Archive for the ‘fainjin’ Category

A good week

February 23, 2015

“Come on kids! Shoes on, find your hats, we’re going to the zoo with your uncle & aunt & cousin!”

Fainjin looked vaguely surprised. “Are you coming too, Mum?”

“Yes!” I said, “Did you think I wouldn’t?”

He came & wrapped his arms around me. “Well… I thought you might stay home and have a rest, or do some sewing… maybe work on your memory quilt from our trip…”

My heart melted. “Do you think I need a rest, then?”

He snuggled closer. “Yes, probably, ‘cos you do a lot.”

This was after he had got up rather early but made a conscious choice to play with a quiet jigsaw rather than rattle through the Lego. He had also dried the dishes with no protest at all, had a great ukulele lesson, and had worked hard at school all week – this last backed up by his very reliable best friend, who keeps an eye out for him.

I’m making a deliberate effort to emphasise consideration for others with the kids this year. I hadn’t meant me, just people in general – but it’s nice to have some of it rub off!

© UpsideBackwards 2015.


Being watched

March 20, 2014

Fainjin proudly showed me a page in one of his exercise books.  The class had been asked to write down things they love.

Fainjin had drawn a big heart, and put his words in and around it.  I saw Lego, dragons, robots, ice cream… no big surprises there!

“What’s this one?” I asked, pointing to where he’d written “Guses”.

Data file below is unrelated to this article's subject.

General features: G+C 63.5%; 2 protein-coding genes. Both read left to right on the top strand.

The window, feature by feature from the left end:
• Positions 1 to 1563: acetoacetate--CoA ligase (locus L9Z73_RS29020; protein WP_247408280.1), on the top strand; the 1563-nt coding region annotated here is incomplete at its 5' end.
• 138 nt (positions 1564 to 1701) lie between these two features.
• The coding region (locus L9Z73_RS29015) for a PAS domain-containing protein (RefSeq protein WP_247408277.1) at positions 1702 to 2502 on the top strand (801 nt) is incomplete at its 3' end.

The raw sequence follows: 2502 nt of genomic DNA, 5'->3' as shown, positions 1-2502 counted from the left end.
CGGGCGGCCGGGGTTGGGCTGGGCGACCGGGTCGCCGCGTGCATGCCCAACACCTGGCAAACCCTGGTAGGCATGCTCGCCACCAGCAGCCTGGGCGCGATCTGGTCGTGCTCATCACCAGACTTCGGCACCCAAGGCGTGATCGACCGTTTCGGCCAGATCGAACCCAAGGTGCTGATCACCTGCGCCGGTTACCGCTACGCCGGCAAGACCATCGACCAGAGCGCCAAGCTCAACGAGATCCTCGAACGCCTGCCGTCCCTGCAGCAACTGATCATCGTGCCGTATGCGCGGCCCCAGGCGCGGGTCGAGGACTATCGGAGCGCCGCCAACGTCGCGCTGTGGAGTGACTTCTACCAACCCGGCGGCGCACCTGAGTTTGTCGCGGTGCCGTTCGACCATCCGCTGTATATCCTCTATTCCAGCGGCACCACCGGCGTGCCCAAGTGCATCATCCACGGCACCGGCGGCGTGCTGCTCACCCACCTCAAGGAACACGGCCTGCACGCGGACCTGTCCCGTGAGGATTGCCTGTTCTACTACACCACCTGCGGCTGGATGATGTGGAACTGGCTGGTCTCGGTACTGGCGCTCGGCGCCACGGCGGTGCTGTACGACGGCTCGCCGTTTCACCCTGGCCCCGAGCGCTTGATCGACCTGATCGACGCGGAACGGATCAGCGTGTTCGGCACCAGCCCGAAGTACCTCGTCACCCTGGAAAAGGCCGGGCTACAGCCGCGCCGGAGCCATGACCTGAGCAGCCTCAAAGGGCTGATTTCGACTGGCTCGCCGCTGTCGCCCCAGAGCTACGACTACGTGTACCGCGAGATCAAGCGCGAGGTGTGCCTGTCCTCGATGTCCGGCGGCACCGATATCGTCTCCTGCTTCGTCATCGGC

“Jesus!” he said.  “And God’s there too,” he pointed.

“Oh, of course, silly me.”

He leant in close and confided, “I had to put those guys in, in case they might get mad or something.”

I was slightly shocked, and amused.  “No, Fainjin, that’s not what happens!”

But he interrupted me, looking over his shoulder, and whispered, “Mum! They’re everywhere!”

Possibly a religious-education failure right there.

Fainjin loves...

Fainjin loves…

© UpsideBackwards 2014.

Proper maths

February 19, 2014

Fainjin has the start-of-year blues.  “School’s so boring!” he complained.  “Everything’s boring!”

“What exactly is boring about it?” I asked.


“It can’t all be boring.  Is lunchtime boring?  Playtime?”

“No…” he admitted reluctantly.  “Maths is boring.  It’s not even proper maths!”

Ah. This takes me back.  When I was at primary school, it was the fashion to teach everything in terms of set theory (at least, that’s how I remember it).  At the start of every year we would go over the definition of a set, the members of a set, the empty set, union, intersection, cardinality and so on.  It was interesting the first time.  Every first day of school after that I would stomp into the house and my mother would ask, “How was school?” and I would snarl back, “We did sets. AGAIN.”

“What’s proper maths, then?”

“Like, plus and equals and stuff! Take aways!” the poor boy was pining for sums.

“And what are you doing instead?”

“I don’t even know.”  So I took a look at his maths book and discovered they’re doing statistics.  How many siblings each classmate has, people’s favourite animals, favourite sports and so on – things that can be counted and expressed in bar graphs.  It is maths, and it’s also really good for the kids (and teacher) to get to know each other, since they’ve come from several different Year 2 classes last year.

I had a word to the teacher and he promised to help Fainjin find something “proper” to do too.  Meanwhile, I’ve been bribing him to school with the promise of extra addition and subtraction worksheets to do at home or at lunchtime.

Rather like I used to bribe his sister with grammar worksheets!

© UpsideBackwards 2014.

God’s Garden

January 30, 2014

Fainjin and Babess often have very interesting conversations with each other, apparently completely forgetting I am there (or, more likely, dismissing my presence as irrelevant).